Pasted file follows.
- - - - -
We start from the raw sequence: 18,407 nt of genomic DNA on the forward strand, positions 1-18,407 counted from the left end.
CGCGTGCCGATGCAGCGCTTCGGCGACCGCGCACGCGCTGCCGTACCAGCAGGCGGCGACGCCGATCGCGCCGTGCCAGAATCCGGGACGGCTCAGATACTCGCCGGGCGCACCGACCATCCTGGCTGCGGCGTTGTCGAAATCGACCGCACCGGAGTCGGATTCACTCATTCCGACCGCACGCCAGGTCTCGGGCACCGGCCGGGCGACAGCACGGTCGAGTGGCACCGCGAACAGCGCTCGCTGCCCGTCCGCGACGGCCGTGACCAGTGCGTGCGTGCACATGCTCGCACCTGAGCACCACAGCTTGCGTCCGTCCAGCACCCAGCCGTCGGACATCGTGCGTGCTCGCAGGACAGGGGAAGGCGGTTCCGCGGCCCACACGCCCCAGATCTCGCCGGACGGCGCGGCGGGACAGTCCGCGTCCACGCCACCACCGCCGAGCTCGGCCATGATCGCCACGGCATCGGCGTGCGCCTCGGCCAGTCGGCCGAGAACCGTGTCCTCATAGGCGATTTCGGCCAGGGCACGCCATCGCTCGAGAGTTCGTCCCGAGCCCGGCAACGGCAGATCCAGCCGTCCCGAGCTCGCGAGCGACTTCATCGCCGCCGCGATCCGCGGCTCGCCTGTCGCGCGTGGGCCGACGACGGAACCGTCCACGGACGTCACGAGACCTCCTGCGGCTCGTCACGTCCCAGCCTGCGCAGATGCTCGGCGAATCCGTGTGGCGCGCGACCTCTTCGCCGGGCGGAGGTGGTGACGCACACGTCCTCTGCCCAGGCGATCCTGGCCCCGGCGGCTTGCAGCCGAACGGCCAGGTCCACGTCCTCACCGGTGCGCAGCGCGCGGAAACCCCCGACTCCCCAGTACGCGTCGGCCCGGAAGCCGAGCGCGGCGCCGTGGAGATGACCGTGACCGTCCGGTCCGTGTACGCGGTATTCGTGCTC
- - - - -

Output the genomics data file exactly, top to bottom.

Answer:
We start from the raw sequence: 18,407 nt of genomic DNA on the forward strand, positions 1-18,407 counted from the left end.
CGCGTGCCGATGCAGCGCTTCGGCGACCGCGCACGCGCTGCCGTACCAGCAGGCGGCGACGCCGATCGCGCCGTGCCAGAATCCGGGACGGCTCAGATACTCGCCGGGCGCACCGACCATCCTGGCTGCGGCGTTGTCGAAATCGACCGCACCGGAGTCGGATTCACTCATTCCGACCGCACGCCAGGTCTCGGGCACCGGCCGGGCGACAGCACGGTCGAGTGGCACCGCGAACAGCGCTCGCTGCCCGTCCGCGACGGCCGTGACCAGTGCGTGCGTGCACATGCTCGCACCTGAGCACCACAGCTTGCGTCCGTCCAGCACCCAGCCGTCGGACATCGTGCGTGCTCGCAGGACAGGGGAAGGCGGTTCCGCGGCCCACACGCCCCAGATCTCGCCGGACGGCGCGGCGGGACAGTCCGCGTCCACGCCACCACCGCCGAGCTCGGCCATGATCGCCACGGCATCGGCGTGCGCCTCGGCCAGTCGGCCGAGAACCGTGTCCTCATAGGCGATTTCGGCCAGGGCACGCCATCGCTCGAGAGTTCGTCCCGAGCCCGGCAACGGCAGATCCAGCCGTCCCGAGCTCGCGAGCGACTTCATCGCCGCCGCGATCCGCGGCTCGCCTGTCGCGCGTGGGCCGACGACGGAACCGTCCACGGACGTCACGAGACCTCCTGCGGCTCGTCACGTCCCAGCCTGCGCAGATGCTCGGCGAATCCGTGTGGCGCGCGACCTCTTCGCCGGGCGGAGGTGGTGACGCACACGTCCTCTGCCCAGGCGATCCTGGCCCCGGCGGCTTGCAGCCGAACGGCCAGGTCCACGTCCTCACCGGTGCGCAGCGCGCGGAAACCCCCGACTCCCCAGTACGCGTCGGCCCGGAAGCCGAGCGCGGCGCCGTGGAGATGACCGTGACCGTCCGGTCCGTGTACGCGGTATTCGTGCTC